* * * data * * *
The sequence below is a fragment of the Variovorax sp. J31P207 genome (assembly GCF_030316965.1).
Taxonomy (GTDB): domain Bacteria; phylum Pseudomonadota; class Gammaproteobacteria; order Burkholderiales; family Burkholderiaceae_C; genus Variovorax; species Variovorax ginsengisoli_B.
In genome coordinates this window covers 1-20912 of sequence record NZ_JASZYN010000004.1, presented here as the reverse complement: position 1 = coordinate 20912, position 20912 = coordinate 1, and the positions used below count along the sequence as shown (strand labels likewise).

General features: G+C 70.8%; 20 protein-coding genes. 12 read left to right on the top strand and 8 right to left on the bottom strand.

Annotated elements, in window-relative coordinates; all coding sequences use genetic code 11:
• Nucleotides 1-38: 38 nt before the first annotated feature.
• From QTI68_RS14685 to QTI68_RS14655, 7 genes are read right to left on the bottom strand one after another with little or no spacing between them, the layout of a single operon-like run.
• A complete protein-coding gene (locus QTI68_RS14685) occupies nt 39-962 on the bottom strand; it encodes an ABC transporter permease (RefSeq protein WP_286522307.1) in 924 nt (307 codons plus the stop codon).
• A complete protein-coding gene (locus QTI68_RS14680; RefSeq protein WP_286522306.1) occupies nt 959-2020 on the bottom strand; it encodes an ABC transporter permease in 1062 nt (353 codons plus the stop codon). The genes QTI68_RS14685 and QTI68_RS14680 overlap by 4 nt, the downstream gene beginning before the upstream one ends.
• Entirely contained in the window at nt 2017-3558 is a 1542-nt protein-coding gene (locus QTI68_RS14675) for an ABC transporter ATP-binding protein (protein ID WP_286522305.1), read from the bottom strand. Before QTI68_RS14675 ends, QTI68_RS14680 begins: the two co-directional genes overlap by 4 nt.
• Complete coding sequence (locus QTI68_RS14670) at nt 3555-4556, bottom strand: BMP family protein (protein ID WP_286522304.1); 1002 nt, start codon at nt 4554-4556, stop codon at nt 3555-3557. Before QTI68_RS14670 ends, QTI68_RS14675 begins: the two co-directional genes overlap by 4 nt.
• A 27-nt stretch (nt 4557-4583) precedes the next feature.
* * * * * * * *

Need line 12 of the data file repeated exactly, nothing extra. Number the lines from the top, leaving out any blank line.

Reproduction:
• A 27-nt stretch (nt 4557-4583) precedes the next feature.